8502 specimens of trilobite-agnostoid fauna have been collected from the Furongian strata of the Alum Shale Formation of Bornholm, Denmark. Described gerena include Ctenopyge, Eurycare, Leptoplastus, Olenus, Parabolina, Peltura, Protopeltura, Sphaerophthalmus, Lotagnostus and Triangulopyge.[16] Benthic graptolites, including genera Rhabdopleura, Dendrograptus, Callograptus and Siberiograptus, were found in the Furongian sediments of South China.[17]


  1. ^ "Chart/Time Scale". stratigraphy.org. International Commission on Stratigraphy.
  2. ^ Shanchi, Peng; Babcock, Loren; Robinson, Richard; Huanling, Lin; Rees, Margaret; Saltzman, Matthew. "PROPOSED GLOBAL STANDARD STRATOTYPE-SECTION AND POINT FOR THE PAIBIAN STAGE AND FURONGIAN SERIES (UPPER CAMBRIAN)" (PDF). International Subcomission on Cambrian Stratigraphy. Archived (PDF) from the original on 2015-07-25. Retrieved 2024-04-14.
  3. ^ a b c Peng, S. C.; Babcock, L. E.; Robison, R. A.; Lin, H. L.; Rees, M. N.; Saltzman, M. R. (2004). "Global Standard Stratotype-Section and Point (GSSP) of the Furongian Series and Paibian Stage (Cambrian)" (PDF). Lethaia. 37 (4): 365–379. Bibcode:2004Letha..37..365P. doi:10.1080/00241160410002081. Archived (PDF) from the original on 2017-10-08. Retrieved 2024-04-14.
  4. ^ Cooper, Roger; Nowlan, Godfrey; Williams, S. H. (March 2001). "Global Stratotype Section and Point for base of the Ordovician System" (PDF). Episodes. 24 (1): 19–28. doi:10.18814/epiiugs/2001/v24i1/005. Archived (PDF) from the original on 2024-03-25. Retrieved 2024-04-14.
  5. ^ a b "GSSP Table - Paleozoic Era". Archived from the original on 2023-10-08.
  6. ^ "GSSP for the Paibian". Archived from the original on 2022-05-26. Retrieved 2024-04-14.
  7. ^ "GSSP for the Cambrian - Ordovician Boundary". Archived from the original on 2016-03-03. Retrieved 2024-04-14.
  8. ^ "GSSP for Jiangshanian". Archived from the original on 2023-01-24. Retrieved 2024-04-14.
  9. ^ a b c Landing, E.; Westrop, S.R.; Adrain, J.M. (19 September 2011). "The Lawsonian Stage - the Eoconodontus notchpeakensis FAD and HERB carbon isotope excursion define a globally correlatable terminal Cambrian stage" (PDF). Bulletin of Geosciences: 621–640. doi:10.3140/bull.geosci.1251. Archived from the original (PDF) on 2023-08-29.
  10. ^ David R. Schwimmer, William M. Montante. "An Aphelaspis zone (Upper Cambrian, paibian) trilobite faunule in the central conasauga River Valley, North Georgia, USA". Southeastern Geology. 49 (1): 31–41. Archived from the original on 2023-05-07.
  11. ^ a b Yiying Deng, Junxuan Fan, Shengchao Yang, Yukun Shi, Zhengbo Lu, Huiqing Xu, Zongyuan Sun, Fangqi Zhao, Zhangshuai Hou (2023). "No Furongian Biodiversity Gap: Evidence from South China". Palaeogeography, Palaeoclimatology, Palaeoecology. 618 (1): 111492. Bibcode:2023PPP...61811492D. doi:10.1016/j.palaeo.2023.111492.((cite journal)): CS1 maint: multiple names: authors list (link)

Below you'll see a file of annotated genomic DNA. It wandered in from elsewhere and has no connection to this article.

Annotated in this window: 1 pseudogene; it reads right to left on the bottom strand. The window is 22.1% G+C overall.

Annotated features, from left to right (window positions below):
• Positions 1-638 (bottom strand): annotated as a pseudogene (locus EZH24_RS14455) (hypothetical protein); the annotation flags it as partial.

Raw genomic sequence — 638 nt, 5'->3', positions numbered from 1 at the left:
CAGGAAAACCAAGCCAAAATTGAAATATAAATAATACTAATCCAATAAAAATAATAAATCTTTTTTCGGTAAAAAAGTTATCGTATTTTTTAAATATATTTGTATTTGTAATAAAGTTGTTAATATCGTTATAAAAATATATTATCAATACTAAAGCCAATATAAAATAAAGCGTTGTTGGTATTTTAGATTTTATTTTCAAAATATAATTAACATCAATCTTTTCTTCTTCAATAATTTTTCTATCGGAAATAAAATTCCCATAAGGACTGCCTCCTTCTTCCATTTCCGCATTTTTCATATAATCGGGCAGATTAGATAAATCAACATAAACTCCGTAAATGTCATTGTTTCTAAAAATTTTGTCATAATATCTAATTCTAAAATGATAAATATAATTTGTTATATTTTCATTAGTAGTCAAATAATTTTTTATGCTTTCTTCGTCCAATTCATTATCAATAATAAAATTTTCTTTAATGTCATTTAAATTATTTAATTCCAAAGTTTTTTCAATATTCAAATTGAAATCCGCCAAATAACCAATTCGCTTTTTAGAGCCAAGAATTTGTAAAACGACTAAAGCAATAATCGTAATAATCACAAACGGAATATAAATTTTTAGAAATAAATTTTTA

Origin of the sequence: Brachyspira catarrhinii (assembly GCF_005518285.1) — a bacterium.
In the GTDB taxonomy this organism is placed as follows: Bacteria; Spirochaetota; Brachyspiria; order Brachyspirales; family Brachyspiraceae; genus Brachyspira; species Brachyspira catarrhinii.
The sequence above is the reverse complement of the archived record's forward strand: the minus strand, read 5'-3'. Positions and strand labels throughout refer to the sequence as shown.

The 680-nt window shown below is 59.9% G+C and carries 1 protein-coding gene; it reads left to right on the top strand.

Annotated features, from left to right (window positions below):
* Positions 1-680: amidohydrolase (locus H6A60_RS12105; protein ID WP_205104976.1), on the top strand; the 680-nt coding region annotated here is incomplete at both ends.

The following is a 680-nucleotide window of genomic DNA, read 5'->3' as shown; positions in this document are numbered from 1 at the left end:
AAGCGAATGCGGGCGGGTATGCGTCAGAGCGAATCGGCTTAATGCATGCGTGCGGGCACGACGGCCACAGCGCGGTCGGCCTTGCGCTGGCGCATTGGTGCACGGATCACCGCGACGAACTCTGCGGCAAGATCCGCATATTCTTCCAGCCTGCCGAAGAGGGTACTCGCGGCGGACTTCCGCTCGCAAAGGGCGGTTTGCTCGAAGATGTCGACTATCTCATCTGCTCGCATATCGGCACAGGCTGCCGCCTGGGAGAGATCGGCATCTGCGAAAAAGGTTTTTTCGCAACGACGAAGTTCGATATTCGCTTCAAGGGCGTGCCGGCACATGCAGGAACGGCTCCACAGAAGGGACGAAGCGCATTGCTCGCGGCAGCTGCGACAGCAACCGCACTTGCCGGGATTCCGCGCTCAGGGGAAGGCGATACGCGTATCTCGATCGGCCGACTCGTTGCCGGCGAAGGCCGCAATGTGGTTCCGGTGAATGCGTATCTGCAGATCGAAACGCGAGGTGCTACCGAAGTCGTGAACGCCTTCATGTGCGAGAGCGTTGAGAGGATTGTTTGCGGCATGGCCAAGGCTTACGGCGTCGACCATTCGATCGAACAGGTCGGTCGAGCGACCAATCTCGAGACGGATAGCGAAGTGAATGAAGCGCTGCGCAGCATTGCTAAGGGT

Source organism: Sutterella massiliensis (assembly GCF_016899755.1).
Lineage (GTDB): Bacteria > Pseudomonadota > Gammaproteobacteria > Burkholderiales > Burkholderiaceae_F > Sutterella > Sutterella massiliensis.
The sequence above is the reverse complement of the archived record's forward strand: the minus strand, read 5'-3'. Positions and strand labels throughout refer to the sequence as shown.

12. ^ a b Guangying Ren, Mikaela A. Pulsipher, James D. Schiffbauer, Jin-Liang Yuan, Ying Guo, Chao Chang, Fanwei Meng, Yan Zhao, Jian Gao (2021). "A contiguous record of the SPICE event, sea-level change and the first appearance of Fenghuangella laevis in Shandong Province, North China". Lethaia. 54 (5): 1—12. Bibcode:2021Letha..54..631R. doi:10.1111/let.12425.((cite journal)): CS1 maint: multiple names: authors list (link)
  13. ^ Josep Maria Casas, J. Brendan Murphy, Teresa Sanchez-Garcia, Jacques de Poulpiquet, José-Javier Alvaro, A. Díez-Montes, Joan Guimerà (2023). "Does the Ollo de Sapo magmatic event support Furongian-Tremadocian mantle plume activity fringing NW Gondwana?". International Geology Review. 66 (10): 1956–1970. doi:10.1080/00206814.2023.2263787.((cite journal)): CS1 maint: multiple names: authors list (link)
  14. ^ Rudy Lerosey-Aubril, Stacey Gibb, John Paterson, Brian D. E. Chatterton (2016). "Late Cambrian (Furongian) exceptional fossils from McKay Group of British Columbia, Canada". Conference: Palaeontology Down Under 2. Adelaide, Australia.((cite journal)): CS1 maint: multiple names: authors list (link)
  15. ^ David A.T. Harper, Borja Cascales-Miñana, Yuan-Dong Zhang, Timothy Topper, Thomas Servais, Per Ahlberg (2019). "The Furongian (late Cambrian) Biodiversity Gap: Real or apparent". Palaeoworld. 28 (1–2): 4—12. doi:10.1016/j.palwor.2019.01.007.((cite journal)): CS1 maint: multiple names: authors list (link)
  16. ^ Arne Thorshøj Nielsen, Line Frigaard Andersen (2021). "Furongian (upper Cambrian) trilobites and agnostoids from the Alum Shale Formation of Bornholm, Denmark: revised taxonomy and biostratigraphy" (PDF). Bulletin of the Geological Society of Denmark. 69: 123–213. doi:10.37570/bgsd-2021-69-08. ISSN 2245-7070. Archived (PDF) from the original on 2023-10-26.
  17. ^ Jörg Maletz, Xuejian Zhu, Yuan-Dong Zhang (2022). "Graptolithina from the Guole Biota (Furongian, upper Cambrian) of South China". Palaeoworld. 31 (8): 582—590. doi:10.1016/j.palwor.2022.03.002.((cite journal)): CS1 maint: multiple names: authors list (link)